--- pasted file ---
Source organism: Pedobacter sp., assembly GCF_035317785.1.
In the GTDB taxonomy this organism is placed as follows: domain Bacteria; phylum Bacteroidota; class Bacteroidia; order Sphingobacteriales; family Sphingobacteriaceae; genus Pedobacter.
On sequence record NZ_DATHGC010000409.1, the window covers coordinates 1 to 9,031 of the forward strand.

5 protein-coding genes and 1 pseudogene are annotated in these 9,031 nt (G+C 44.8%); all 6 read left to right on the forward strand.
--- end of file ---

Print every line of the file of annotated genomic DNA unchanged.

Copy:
Source organism: Pedobacter sp., assembly GCF_035317785.1.
In the GTDB taxonomy this organism is placed as follows: domain Bacteria; phylum Bacteroidota; class Bacteroidia; order Sphingobacteriales; family Sphingobacteriaceae; genus Pedobacter.
On sequence record NZ_DATHGC010000409.1, the window covers coordinates 1 to 9,031 of the forward strand.

5 protein-coding genes and 1 pseudogene are annotated in these 9,031 nt (G+C 44.8%); all 6 read left to right on the forward strand.